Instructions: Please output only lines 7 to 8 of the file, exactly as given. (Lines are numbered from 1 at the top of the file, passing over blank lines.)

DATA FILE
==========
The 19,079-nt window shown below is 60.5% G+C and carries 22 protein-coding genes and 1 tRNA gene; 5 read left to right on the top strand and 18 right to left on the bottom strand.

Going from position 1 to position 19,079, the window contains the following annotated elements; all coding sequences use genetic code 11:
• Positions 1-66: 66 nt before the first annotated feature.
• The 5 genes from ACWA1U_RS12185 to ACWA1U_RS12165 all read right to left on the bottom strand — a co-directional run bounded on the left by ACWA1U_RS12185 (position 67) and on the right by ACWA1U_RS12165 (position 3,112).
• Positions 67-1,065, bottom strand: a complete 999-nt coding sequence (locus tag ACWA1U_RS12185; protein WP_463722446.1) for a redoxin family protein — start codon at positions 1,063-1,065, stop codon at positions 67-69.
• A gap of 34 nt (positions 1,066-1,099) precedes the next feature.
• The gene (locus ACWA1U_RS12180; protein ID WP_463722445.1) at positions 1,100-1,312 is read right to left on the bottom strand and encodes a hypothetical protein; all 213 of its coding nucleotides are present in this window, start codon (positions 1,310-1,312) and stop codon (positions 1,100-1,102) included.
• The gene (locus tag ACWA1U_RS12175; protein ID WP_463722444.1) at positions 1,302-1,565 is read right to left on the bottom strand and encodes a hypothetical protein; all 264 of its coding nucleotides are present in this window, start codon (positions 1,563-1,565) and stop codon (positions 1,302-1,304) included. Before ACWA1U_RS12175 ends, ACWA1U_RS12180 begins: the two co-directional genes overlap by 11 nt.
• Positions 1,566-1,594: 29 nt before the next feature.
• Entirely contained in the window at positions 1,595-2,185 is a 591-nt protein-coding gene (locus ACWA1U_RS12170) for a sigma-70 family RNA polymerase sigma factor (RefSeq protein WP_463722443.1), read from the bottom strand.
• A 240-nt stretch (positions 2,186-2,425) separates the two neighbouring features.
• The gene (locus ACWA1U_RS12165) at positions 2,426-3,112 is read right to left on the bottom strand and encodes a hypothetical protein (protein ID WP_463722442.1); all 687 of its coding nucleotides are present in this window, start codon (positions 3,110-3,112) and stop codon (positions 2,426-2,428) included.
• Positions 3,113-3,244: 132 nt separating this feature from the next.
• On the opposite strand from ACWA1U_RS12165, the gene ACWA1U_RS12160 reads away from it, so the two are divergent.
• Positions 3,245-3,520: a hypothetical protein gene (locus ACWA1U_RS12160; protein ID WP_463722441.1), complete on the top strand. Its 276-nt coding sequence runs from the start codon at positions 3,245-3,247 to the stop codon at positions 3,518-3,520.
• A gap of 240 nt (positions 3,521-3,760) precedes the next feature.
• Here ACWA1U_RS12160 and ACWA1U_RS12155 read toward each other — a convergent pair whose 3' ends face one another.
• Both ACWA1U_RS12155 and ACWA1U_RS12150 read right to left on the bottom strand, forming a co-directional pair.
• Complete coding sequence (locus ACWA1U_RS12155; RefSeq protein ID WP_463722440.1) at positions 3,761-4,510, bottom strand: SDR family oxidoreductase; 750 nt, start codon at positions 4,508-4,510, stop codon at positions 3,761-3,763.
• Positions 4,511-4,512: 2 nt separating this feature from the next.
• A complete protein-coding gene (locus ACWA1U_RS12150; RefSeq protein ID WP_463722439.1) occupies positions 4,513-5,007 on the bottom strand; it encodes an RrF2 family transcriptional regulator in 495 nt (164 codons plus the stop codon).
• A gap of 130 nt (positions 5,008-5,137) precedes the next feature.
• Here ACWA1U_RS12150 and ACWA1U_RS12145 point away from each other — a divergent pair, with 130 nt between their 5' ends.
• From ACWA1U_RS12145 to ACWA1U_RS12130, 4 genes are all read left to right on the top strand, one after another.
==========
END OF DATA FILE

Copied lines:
• The gene (locus ACWA1U_RS12180; protein ID WP_463722445.1) at positions 1,100-1,312 is read right to left on the bottom strand and encodes a hypothetical protein; all 213 of its coding nucleotides are present in this window, start codon (positions 1,310-1,312) and stop codon (positions 1,100-1,102) included.
• The gene (locus tag ACWA1U_RS12175; protein ID WP_463722444.1) at positions 1,302-1,565 is read right to left on the bottom strand and encodes a hypothetical protein; all 264 of its coding nucleotides are present in this window, start codon (positions 1,563-1,565) and stop codon (positions 1,302-1,304) included. Before ACWA1U_RS12175 ends, ACWA1U_RS12180 begins: the two co-directional genes overlap by 11 nt.